Public help sought in keeping pollutants out of waterways

The Washington Stormwater Center joined with communities around Puget Sound to get volunteers to keep stormwater drains clear of pollutants and debris. The Adopt-A-Drain program, launched a year ago Saturday, already has nearly 1,500 drains adopted.

A woman uses a push broom to sweep up debris and dirt from around a storm drain on a city street.
Susan Harper cleans up one of the storm drains she adopted in her neighborhood.

However, Seattle itself has around 20,000 adoptable storm drains that send stormwater directly into rivers, lakes, creeks, even Puget Sound.

More participants are needed for the program to reduce pollutants flowing into natural waterways around the sound and elsewhere across the state.

“Whatever we can prevent from flowing into storm drains, that’s material we’re keeping out of waterways,” said Ani Jayakaran, a professor at Washington State University and faculty affiliate at the stormwater center, which is administered by WSU. “We don’t know the full extent of the damage coming from roadways and stormwater debris, but we’re starting to figure out what some of the impacts are.”

Adopting a drain is easy: simply visit the program’s web site and find a drain near your home. Click on a drain or two nearby, then enroll in the program. The site asks for 15 minutes twice a month to clean around drains, and to report your time spent cleaning and what was removed. That debris is tracked on the site to show the overall impact of the program.

Adopters in Seattle receive a welcome kit that includes free tools for easier clean-up. Other cities offer their own kits to help people get started and remain invested in their drains. And all adopters can name their drains, leading to labels like Drainy McDrainface, Hermione-Drainger, and Purple Drain.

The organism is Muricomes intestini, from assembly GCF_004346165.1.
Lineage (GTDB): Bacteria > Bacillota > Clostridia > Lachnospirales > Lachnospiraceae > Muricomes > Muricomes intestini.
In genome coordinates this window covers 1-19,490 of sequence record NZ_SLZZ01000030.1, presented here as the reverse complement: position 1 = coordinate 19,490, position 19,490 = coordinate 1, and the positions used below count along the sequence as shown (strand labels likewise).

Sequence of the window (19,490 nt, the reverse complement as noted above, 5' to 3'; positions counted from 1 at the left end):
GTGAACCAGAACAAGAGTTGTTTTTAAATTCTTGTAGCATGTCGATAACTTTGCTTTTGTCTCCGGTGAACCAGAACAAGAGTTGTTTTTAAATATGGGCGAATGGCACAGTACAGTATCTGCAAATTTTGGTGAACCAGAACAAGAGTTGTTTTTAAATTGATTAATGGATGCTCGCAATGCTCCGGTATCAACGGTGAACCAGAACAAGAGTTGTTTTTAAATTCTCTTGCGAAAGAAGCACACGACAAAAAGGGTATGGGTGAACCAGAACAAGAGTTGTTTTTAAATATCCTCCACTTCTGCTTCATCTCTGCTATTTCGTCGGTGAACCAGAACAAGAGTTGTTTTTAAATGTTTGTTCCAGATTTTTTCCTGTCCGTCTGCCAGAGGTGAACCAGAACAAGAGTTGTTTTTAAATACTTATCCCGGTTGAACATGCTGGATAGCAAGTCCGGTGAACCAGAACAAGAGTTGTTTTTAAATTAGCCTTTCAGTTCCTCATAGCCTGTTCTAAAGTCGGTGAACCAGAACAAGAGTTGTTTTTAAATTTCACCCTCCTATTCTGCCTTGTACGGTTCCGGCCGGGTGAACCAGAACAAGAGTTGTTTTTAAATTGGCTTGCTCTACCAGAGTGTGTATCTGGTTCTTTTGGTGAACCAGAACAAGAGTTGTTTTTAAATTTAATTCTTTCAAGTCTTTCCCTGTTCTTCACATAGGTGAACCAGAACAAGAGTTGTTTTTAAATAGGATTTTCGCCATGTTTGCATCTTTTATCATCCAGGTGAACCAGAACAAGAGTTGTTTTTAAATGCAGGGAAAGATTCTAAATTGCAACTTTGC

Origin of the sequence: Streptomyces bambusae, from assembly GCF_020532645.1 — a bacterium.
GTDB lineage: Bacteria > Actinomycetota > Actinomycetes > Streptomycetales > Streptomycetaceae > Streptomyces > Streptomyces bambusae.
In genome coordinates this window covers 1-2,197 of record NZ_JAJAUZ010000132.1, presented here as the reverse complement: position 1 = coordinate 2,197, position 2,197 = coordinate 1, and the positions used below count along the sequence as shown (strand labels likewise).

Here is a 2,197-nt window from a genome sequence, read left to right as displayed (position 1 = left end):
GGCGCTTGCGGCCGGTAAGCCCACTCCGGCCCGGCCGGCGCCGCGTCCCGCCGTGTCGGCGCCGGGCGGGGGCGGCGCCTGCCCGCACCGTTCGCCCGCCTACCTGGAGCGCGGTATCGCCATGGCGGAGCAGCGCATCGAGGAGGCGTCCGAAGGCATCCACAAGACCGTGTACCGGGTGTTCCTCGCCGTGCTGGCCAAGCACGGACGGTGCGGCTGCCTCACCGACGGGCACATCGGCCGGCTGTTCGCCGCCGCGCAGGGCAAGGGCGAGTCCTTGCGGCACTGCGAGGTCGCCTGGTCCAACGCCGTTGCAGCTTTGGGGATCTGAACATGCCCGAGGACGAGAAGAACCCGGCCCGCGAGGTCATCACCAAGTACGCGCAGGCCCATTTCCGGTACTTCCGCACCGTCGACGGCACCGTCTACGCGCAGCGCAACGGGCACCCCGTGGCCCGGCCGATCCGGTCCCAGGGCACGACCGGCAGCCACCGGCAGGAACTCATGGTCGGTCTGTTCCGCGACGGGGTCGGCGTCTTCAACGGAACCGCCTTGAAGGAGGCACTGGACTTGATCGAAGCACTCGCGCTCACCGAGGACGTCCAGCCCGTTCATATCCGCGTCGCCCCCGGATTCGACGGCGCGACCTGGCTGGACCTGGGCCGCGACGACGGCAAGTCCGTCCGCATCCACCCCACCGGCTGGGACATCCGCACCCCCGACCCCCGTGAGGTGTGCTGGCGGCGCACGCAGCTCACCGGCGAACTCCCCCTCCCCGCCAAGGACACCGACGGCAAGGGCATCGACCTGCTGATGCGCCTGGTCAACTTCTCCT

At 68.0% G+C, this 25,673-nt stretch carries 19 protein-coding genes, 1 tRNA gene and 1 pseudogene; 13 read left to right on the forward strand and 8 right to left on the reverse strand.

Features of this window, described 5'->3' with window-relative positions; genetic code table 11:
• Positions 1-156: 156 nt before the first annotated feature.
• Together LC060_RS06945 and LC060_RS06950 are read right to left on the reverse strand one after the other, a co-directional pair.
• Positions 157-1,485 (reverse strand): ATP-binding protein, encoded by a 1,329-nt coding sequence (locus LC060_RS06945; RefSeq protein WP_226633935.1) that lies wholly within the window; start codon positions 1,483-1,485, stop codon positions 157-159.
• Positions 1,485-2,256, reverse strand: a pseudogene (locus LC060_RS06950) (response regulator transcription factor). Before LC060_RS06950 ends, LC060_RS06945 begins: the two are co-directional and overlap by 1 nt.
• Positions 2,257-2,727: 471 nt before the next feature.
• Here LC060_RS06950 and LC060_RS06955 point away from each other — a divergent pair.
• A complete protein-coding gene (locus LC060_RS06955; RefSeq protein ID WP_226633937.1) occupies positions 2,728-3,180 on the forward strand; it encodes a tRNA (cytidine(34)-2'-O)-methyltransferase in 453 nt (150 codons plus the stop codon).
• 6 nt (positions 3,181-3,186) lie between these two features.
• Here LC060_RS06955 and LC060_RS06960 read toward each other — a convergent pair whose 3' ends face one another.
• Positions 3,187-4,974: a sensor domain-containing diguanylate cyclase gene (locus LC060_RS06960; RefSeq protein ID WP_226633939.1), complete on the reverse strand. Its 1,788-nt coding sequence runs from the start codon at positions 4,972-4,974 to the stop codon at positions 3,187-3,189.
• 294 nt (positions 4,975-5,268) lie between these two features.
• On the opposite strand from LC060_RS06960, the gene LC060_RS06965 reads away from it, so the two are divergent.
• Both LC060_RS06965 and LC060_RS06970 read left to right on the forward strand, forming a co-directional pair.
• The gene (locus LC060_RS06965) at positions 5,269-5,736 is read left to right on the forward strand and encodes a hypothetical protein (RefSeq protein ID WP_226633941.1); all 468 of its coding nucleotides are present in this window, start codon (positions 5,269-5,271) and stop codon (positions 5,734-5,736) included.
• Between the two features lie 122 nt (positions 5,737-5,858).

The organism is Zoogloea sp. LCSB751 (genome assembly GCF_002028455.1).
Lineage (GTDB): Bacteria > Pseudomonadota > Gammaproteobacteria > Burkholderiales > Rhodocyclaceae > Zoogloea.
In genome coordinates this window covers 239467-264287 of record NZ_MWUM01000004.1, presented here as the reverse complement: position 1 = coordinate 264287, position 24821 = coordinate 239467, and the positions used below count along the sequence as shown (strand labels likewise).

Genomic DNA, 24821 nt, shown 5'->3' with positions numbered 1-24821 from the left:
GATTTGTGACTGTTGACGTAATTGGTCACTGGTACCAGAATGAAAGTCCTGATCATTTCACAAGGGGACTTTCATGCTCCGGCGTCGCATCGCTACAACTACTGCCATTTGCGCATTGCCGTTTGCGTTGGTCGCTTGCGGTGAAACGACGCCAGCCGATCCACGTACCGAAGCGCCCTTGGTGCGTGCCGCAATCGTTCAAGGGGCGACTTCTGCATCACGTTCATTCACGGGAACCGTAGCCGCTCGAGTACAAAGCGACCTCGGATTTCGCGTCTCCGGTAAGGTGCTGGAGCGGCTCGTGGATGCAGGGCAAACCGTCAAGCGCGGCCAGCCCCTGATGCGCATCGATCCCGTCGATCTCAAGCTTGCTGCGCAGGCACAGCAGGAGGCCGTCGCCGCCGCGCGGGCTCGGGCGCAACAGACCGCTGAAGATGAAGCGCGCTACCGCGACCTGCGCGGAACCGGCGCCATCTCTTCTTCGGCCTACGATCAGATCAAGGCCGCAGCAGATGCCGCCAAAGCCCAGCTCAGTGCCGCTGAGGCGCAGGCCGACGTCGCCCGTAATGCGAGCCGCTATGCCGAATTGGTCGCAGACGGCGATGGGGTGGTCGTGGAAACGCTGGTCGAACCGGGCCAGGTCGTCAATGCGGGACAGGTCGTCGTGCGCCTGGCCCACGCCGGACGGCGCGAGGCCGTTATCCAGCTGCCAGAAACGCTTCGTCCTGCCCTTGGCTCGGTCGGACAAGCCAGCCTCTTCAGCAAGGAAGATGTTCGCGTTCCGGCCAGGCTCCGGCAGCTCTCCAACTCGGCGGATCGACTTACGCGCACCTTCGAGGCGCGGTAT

One major impact storm drains have on the environment is chemicals from tire debris causing coho salmon die-off.

Screen shot from an online mapping site that shows the area around Puget sound with hundreds of blue pins.
A map showing drains available for adoption in various cities around the Puget Sound.

“People keeping drains clear and removing chemicals that are so toxic to fish populations could have a major impact,” Jayakaran said. “There is so much plastic in our lives, and it can move easily into drains and waterways.”

Stormwater drains are a direct connection from roads and streets into streams, rivers, and other waterways. Plastic bottles, tire bits, and other debris washed into a drain could eventually wind up in the nearest natural water source.

To reduce pollutants flowing into natural waterways, 13 municipalities in Washington banded together to implement the Adopt-A-Drain program, which started on October 1, 2021.

“We’re really proud of the growth we’ve experienced with this program in its first year,” said Susan Harper, a public engagement specialist for stormwater education with the City of Seattle. “And we’re looking forward to adding more and more people as we expand further.”

Residents in each city can sign up to adopt a drain near their house, sweeping up the area around them and removing debris and litter.

“We ask adopters to look at and clean up around their drains once or twice a month depending on the amount of debris that collects around the drain,” said Harper, who brought Adopt-A-Drain to the region after talking with colleagues in Minnesota who are part of the program. “If you sweep up before a summer rain, or rake leaves around the drains in the fall, it helps keep the drains clear and reduces pollutants going into streams or even Puget Sound.”

A storm drain on a street with no dirt or debris around it. A large bucket filled with tools and a rake sit nearby.
A storm drain after being cleaned. Drain adopters receive some of the tools shown in their welcome packet.

Any city or town in Washington can enroll in the Adopt-A-Drain program; two more officially joined in August and September. The current cities are:

  • Bothell
  • Burien
  • Clyde Hill
  • Covington
  • Dupont
  • Duvall
  • Maple Valley
  • Newcastle
  • Redmond
  • Sammamish
  • SeaTac
  • Seattle
  • Tacoma

“Many people don’t know how much pollution goes down storm drains, or where that water goes,” said Harper, who has adopted two drains near her home. “It’s not just Seattle that’s impacted by pollutants going into waterways. That’s why we’re working together with other cities to make sure we have a regional impact on helping our waterways.”